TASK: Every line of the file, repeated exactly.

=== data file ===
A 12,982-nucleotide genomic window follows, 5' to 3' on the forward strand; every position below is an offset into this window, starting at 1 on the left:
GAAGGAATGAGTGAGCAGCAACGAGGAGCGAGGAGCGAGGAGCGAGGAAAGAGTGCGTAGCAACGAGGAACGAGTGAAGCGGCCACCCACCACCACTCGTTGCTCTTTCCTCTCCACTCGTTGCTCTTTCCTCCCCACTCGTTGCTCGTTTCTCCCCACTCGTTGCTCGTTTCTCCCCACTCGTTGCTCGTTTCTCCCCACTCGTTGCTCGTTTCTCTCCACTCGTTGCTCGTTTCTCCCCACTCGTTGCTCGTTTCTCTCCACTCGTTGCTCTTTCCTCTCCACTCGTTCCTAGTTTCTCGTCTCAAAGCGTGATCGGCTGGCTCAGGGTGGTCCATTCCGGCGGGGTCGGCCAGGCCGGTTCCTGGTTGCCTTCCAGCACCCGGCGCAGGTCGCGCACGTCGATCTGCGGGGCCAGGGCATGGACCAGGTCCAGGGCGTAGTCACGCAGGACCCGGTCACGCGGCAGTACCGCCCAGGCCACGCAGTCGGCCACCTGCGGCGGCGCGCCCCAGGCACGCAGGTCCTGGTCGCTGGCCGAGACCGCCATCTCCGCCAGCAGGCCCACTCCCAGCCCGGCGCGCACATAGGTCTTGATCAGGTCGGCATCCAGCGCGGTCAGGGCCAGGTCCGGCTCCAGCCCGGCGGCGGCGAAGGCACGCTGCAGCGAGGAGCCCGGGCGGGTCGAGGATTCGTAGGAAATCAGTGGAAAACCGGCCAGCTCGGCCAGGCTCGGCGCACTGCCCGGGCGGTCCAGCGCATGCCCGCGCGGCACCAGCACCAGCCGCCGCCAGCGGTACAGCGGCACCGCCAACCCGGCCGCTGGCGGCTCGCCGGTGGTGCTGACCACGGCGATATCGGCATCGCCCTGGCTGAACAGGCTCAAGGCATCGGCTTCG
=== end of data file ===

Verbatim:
A 12,982-nucleotide genomic window follows, 5' to 3' on the forward strand; every position below is an offset into this window, starting at 1 on the left:
GAAGGAATGAGTGAGCAGCAACGAGGAGCGAGGAGCGAGGAGCGAGGAAAGAGTGCGTAGCAACGAGGAACGAGTGAAGCGGCCACCCACCACCACTCGTTGCTCTTTCCTCTCCACTCGTTGCTCTTTCCTCCCCACTCGTTGCTCGTTTCTCCCCACTCGTTGCTCGTTTCTCCCCACTCGTTGCTCGTTTCTCCCCACTCGTTGCTCGTTTCTCTCCACTCGTTGCTCGTTTCTCCCCACTCGTTGCTCGTTTCTCTCCACTCGTTGCTCTTTCCTCTCCACTCGTTCCTAGTTTCTCGTCTCAAAGCGTGATCGGCTGGCTCAGGGTGGTCCATTCCGGCGGGGTCGGCCAGGCCGGTTCCTGGTTGCCTTCCAGCACCCGGCGCAGGTCGCGCACGTCGATCTGCGGGGCCAGGGCATGGACCAGGTCCAGGGCGTAGTCACGCAGGACCCGGTCACGCGGCAGTACCGCCCAGGCCACGCAGTCGGCCACCTGCGGCGGCGCGCCCCAGGCACGCAGGTCCTGGTCGCTGGCCGAGACCGCCATCTCCGCCAGCAGGCCCACTCCCAGCCCGGCGCGCACATAGGTCTTGATCAGGTCGGCATCCAGCGCGGTCAGGGCCAGGTCCGGCTCCAGCCCGGCGGCGGCGAAGGCACGCTGCAGCGAGGAGCCCGGGCGGGTCGAGGATTCGTAGGAAATCAGTGGAAAACCGGCCAGCTCGGCCAGGCTCGGCGCACTGCCCGGGCGGTCCAGCGCATGCCCGCGCGGCACCAGCACCAGCCGCCGCCAGCGGTACAGCGGCACCGCCAACCCGGCCGCTGGCGGCTCGCCGGTGGTGCTGACCACGGCGATATCGGCATCGCCCTGGCTGAACAGGCTCAAGGCATCGGCTTCG